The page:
The Supreme Court permitted enforcement of a new Trump administration rule that prevents migrants from Central America from seeking asylum in the United States. The justices' order temporarily undoes a lower court ruling that had stopped the imposition of new asylum policy in some of the southern border states.
Most Central American migrants crossing the southern border, flee due to violence and poverty. These desperate migrants, who are largely ineligible under the new Trump rule, are asylum seekers from Africa, Asia, and South America who arrive at the southern border hopefully every day.
The shift reverses decades of U.S. policy. The administration explained that it wishes to close the gap between an initial asylum screening due to which most people cross the gap and a final decision on asylum that most people do not win. President Donald Trump tweeted:
BIG United States Supreme Court WIN for the Border on Asylum! https://t.co/9Ka00qK1Ob— Donald J. Trump (@realDonaldTrump) September 11, 2019
Contrary to the High Court’s order, Justices Ruth Bader Ginsburg and Sonia Sotomayor objected. "Once again, the Executive Branch has issued a rule that seeks to upend longstanding practices regarding refugees who seek shelter from persecution," Sotomayor wrote.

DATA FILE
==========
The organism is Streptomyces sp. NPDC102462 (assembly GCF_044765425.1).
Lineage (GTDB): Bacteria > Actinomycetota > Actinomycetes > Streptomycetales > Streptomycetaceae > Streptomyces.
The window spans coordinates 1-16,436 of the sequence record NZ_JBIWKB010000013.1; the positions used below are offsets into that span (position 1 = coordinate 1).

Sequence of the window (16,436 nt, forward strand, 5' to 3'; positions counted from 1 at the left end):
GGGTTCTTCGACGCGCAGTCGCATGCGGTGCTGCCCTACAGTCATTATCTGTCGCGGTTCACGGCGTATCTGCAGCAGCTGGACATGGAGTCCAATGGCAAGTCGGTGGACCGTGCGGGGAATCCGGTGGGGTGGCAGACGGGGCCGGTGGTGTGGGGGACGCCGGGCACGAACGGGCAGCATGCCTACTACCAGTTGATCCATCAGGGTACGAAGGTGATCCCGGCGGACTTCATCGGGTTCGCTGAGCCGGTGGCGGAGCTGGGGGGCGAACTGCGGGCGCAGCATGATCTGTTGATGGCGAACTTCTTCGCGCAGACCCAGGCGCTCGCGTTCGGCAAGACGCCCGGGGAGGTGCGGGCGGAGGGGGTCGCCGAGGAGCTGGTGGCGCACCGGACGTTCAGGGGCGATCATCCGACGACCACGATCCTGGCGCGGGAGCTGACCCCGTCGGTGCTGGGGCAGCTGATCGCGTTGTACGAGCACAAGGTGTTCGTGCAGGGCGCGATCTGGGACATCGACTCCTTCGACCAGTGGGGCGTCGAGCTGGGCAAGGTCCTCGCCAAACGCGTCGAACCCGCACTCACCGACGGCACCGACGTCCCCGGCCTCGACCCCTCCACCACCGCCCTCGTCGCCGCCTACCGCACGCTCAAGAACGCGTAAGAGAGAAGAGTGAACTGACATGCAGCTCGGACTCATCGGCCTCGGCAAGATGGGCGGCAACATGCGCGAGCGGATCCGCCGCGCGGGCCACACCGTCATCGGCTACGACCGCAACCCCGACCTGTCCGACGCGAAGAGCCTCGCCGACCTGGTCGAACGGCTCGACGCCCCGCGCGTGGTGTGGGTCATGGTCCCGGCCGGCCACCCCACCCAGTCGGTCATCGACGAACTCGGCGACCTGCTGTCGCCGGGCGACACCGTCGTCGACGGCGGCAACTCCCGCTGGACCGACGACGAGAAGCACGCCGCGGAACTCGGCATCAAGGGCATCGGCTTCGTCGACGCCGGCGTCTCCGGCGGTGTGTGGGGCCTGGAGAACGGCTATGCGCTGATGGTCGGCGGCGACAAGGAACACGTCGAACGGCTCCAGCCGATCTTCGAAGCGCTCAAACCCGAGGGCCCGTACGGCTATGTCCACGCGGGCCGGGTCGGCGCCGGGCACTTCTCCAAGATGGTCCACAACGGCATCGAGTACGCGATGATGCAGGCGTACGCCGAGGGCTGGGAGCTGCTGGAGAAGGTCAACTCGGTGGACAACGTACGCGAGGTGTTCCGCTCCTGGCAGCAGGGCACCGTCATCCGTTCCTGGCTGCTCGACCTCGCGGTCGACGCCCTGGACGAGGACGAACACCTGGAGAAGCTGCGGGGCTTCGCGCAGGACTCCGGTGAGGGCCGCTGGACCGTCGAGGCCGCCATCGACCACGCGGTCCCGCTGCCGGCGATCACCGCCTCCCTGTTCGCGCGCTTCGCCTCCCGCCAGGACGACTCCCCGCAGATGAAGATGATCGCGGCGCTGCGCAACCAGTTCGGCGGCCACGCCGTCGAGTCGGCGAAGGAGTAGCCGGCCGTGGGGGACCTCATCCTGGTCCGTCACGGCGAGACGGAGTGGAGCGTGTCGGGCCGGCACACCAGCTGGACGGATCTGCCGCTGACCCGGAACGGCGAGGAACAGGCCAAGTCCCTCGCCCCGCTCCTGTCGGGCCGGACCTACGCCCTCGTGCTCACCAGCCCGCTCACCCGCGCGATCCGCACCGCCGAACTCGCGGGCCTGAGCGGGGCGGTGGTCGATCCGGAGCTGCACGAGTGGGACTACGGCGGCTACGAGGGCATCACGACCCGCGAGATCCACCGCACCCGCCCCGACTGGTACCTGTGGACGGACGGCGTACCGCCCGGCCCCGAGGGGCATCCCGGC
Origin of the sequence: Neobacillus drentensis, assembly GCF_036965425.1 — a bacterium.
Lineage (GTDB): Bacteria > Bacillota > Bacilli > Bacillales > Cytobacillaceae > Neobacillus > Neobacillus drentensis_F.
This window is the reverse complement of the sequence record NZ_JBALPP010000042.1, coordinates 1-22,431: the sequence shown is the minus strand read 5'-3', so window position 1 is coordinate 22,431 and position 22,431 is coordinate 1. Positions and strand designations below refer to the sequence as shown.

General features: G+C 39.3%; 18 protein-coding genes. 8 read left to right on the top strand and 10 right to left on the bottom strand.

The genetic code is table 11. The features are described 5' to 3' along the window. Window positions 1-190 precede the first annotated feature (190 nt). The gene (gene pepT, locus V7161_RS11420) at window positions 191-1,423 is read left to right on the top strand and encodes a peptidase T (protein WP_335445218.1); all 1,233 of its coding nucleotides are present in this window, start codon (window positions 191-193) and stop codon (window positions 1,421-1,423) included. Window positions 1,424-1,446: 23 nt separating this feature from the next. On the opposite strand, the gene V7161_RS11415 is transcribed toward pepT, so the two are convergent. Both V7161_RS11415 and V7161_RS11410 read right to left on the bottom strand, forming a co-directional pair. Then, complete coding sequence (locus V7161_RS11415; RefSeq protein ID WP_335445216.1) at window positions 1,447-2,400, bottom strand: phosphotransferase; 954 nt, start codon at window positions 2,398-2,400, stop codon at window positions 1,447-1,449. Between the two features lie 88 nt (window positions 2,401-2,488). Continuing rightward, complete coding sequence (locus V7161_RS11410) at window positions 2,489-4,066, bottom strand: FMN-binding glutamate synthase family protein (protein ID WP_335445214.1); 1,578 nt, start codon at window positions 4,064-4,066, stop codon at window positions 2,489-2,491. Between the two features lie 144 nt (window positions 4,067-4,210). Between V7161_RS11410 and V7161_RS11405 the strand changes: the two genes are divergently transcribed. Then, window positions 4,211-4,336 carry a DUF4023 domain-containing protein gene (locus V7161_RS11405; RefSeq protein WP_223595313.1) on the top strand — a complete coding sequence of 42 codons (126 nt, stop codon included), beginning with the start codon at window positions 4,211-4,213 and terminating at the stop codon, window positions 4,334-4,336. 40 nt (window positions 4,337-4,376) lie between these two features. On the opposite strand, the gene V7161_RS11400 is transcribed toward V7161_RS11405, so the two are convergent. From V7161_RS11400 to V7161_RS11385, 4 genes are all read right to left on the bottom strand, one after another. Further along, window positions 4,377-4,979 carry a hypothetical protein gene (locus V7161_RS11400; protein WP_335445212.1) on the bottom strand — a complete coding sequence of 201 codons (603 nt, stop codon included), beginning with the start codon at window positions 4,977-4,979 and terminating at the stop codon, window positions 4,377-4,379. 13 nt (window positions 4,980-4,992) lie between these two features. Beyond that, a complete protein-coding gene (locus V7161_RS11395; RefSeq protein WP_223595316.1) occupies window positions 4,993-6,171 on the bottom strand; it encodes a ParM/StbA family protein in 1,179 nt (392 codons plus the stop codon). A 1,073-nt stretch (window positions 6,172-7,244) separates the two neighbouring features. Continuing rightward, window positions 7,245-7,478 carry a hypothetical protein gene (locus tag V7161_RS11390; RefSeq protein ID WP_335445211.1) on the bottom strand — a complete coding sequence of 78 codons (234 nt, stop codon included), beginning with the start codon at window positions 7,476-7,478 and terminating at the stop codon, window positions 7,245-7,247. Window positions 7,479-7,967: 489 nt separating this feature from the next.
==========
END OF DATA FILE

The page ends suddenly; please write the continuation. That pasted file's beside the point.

The legal challenge to the new Trump administration policy has a brief but somewhat convoluted history. The policy was prevented the new policy from taking effect in late July by U.S. District Judge Jon Tigar in San Francisco. A three-judge panel of the 9th U.S. Circuit Court of Appeals narrowed Tigar's order so that it applied to states that are within the 9th Circuit, Arizona and California only.
Tigar issued a new order on Monday that reimposed a nationwide hold on asylum policy. The 9th Circuit again narrowed his order on Tuesday.
The American Civil Liberties Union lawyer who is representing immigrant advocacy groups in the case, Lee Gelernt, said: "This is just a temporary step, and we're hopeful we'll prevail at the end of the day. The lives of thousands of families are at stake."
Justice Department spokesperson Alexei Woltornist said the agency was "pleased that the Supreme Court intervened in this case," adding, "This action will assist the Administration in its objectives to bring order to the crisis at the southern border, close loopholes in our immigration system, and discourage frivolous claims."